Source:

Ramakrishnan S, et al. ALERT: Bronchiectasis and COVID. Presented at: European Respiratory Society International Congress; Sept. 5-8, 2021 (virtual meeting).

Disclosures: Th STOIC trial was funded by AstraZeneca and the NIHR Oxford Biomedical Research Centre. Ramakrishnan reports receiving grants/research support for the STOIC study from AstraZeneca and The NIHR Oxford Biomedical Research Centre.
September 22, 2021
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Inhaled budesonide in early symptomatic COVID-19 reduced need for urgent care

Source:

Ramakrishnan S, et al. ALERT: Bronchiectasis and COVID. Presented at: European Respiratory Society International Congress; Sept. 5-8, 2021 (virtual meeting).

Disclosures: Th STOIC trial was funded by AstraZeneca and the NIHR Oxford Biomedical Research Centre. Ramakrishnan reports receiving grants/research support for the STOIC study from AstraZeneca and The NIHR Oxford Biomedical Research Centre.
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Inhaled budesonide twice daily administered early in the course of COVID-19 reduced the need for urgent medical care, according to results of the STOIC trial presented at the virtual European Respiratory Society International Congress.

“Treatments to prevent deterioration from COVID-19 are urgently needed, especially with the vaccination programs in Western countries,” Sanjay Ramakrishnan, MD, pulmonologist and clinical research fellow in the Nuffield department of clinical medicine at the University of Oxford, U.K., said during a presentation.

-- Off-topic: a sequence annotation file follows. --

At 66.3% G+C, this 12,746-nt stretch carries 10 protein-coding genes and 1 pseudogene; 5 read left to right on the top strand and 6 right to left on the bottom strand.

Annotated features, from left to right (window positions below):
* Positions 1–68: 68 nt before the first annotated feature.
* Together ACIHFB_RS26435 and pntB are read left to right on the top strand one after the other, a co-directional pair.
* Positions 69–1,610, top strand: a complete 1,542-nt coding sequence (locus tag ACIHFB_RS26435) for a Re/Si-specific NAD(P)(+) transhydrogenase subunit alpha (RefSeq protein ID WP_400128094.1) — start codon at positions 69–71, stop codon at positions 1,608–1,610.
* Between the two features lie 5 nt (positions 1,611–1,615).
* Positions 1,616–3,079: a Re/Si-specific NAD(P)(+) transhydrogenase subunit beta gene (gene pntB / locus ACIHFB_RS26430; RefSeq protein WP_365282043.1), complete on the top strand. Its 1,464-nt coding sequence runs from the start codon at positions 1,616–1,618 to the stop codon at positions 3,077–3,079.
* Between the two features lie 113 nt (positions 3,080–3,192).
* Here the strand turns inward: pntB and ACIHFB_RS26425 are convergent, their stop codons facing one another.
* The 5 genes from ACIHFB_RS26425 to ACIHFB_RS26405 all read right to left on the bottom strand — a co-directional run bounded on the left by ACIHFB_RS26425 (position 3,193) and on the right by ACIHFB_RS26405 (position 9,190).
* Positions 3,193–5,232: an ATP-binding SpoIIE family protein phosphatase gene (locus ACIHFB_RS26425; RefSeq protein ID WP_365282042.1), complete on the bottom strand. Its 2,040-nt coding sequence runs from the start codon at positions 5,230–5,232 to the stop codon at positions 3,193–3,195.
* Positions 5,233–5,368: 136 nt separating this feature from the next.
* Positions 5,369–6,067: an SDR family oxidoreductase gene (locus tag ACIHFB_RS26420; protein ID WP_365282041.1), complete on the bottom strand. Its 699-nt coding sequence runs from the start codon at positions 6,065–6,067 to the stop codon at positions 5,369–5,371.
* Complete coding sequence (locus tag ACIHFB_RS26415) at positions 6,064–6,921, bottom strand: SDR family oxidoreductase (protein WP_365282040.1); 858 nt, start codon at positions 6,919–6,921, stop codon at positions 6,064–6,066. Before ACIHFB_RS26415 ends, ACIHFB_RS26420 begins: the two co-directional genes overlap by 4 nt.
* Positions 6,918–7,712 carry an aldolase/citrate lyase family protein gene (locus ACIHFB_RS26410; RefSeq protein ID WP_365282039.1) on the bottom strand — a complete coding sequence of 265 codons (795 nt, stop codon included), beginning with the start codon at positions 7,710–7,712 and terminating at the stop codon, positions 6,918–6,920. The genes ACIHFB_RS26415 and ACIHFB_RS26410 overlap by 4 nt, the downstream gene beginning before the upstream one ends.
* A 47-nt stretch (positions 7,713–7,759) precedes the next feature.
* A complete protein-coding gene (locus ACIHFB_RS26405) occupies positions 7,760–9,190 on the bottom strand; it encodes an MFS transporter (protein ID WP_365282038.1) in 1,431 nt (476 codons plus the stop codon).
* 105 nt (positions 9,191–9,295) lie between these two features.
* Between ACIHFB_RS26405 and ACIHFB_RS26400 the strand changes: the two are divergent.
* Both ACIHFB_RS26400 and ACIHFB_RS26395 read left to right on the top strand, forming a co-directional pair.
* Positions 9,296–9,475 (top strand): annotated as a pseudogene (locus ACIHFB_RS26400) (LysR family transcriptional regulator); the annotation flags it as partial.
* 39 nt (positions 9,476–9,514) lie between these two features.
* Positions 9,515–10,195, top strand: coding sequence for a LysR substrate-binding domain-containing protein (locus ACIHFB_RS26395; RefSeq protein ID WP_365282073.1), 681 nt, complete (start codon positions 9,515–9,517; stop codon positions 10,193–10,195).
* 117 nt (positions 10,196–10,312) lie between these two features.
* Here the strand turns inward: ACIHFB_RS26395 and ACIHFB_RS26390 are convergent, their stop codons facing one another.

Source: Adobe Stock.

The randomized, open-label STOIC trial included 146 adults with chronic respiratory disease and symptoms suggesting COVID-19 infection within the previous 7 days. Participants were randomly assigned to inhaled budesonide 800 µg twice daily in addition to usual care of antibiotic therapy with paracetamol and ibuprofen (n = 70; mean age, 44 years; 44% women) or usual care alone (n = 69; mean age, 46 years; 41% women).

This study was completed at home by the participants. Participants were instructed to continue budesonide use until COVID-19 symptom resolution or hospitalization. Each participant filled out questionnaires and recorded daily temperatures and blood oxygen saturations.

The primary outcome was COVID-19-related urgent care visit, ED visit or hospitalization within 20 days. Secondary outcomes included time to self-reported recovery, viral symptoms, patient physiology and quantitative polymerase chain reaction (PCR) test as a surrogate for nasal pharyngeal SARS-CoV-2 viral load.

In the intention-to-treat analysis, the primary outcome occurred in 11 (15%) participants in the usual care group compared with two (3%) participants in the budesonide group had a COVID-19-related urgent care visit, ED visit or hospitalization within 20 days (P = .009).

Symptoms resolved faster among participants in the budesonide group compared with the usual care group (median, 7 days vs. 8 days; P = .007).

In addition, researchers observed lower symptom scores at 14 days in the budesonide group compared with the usual care group (2% vs. 8%; P = .051). At days 14 and 28, fewer participants in the budesonide group had persistent COVID-19 symptoms compared with the usual care group (P = .003).

There were no significant differences in blood oxygen levels or nasal viral load at days 7 and 14. There were also no serious adverse events among participants who received inhaled budesonide; five (7%) participants in the budesonide group reported throat pain and pharyngitis.

“These findings have now been replicated through our collaboration with the PRINCIPLE phase 3 study run in general practice in the U.K., which again showed a reduction in use of primary care, secondary care and hospitalizations on top of a shorter time to recovery,” Ramakrishnan said. “We think budesonide can and should be used to reduce COVID-19 hospital burden globally.”

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